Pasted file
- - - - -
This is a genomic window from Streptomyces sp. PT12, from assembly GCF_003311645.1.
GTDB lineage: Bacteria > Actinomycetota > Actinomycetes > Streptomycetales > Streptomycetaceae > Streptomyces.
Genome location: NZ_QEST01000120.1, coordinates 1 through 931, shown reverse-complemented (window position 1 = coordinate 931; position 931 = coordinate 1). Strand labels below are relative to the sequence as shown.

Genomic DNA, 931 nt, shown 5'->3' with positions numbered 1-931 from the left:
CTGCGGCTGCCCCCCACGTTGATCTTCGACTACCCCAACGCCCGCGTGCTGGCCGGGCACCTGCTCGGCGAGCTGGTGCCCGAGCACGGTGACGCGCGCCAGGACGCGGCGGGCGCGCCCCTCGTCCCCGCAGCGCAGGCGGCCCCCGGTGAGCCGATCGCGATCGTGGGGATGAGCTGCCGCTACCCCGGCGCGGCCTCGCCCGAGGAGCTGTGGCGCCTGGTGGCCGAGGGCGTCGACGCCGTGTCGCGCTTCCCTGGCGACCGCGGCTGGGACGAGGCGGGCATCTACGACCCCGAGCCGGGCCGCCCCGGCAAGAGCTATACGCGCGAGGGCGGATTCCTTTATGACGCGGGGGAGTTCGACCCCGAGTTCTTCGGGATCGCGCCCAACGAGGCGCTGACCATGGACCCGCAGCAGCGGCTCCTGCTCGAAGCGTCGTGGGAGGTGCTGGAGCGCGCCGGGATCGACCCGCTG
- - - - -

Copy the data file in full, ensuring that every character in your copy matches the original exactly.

This is a genomic window from Streptomyces sp. PT12, from assembly GCF_003311645.1.
GTDB lineage: Bacteria > Actinomycetota > Actinomycetes > Streptomycetales > Streptomycetaceae > Streptomyces.
Genome location: NZ_QEST01000120.1, coordinates 1 through 931, shown reverse-complemented (window position 1 = coordinate 931; position 931 = coordinate 1). Strand labels below are relative to the sequence as shown.

Genomic DNA, 931 nt, shown 5'->3' with positions numbered 1-931 from the left:
CTGCGGCTGCCCCCCACGTTGATCTTCGACTACCCCAACGCCCGCGTGCTGGCCGGGCACCTGCTCGGCGAGCTGGTGCCCGAGCACGGTGACGCGCGCCAGGACGCGGCGGGCGCGCCCCTCGTCCCCGCAGCGCAGGCGGCCCCCGGTGAGCCGATCGCGATCGTGGGGATGAGCTGCCGCTACCCCGGCGCGGCCTCGCCCGAGGAGCTGTGGCGCCTGGTGGCCGAGGGCGTCGACGCCGTGTCGCGCTTCCCTGGCGACCGCGGCTGGGACGAGGCGGGCATCTACGACCCCGAGCCGGGCCGCCCCGGCAAGAGCTATACGCGCGAGGGCGGATTCCTTTATGACGCGGGGGAGTTCGACCCCGAGTTCTTCGGGATCGCGCCCAACGAGGCGCTGACCATGGACCCGCAGCAGCGGCTCCTGCTCGAAGCGTCGTGGGAGGTGCTGGAGCGCGCCGGGATCGACCCGCTG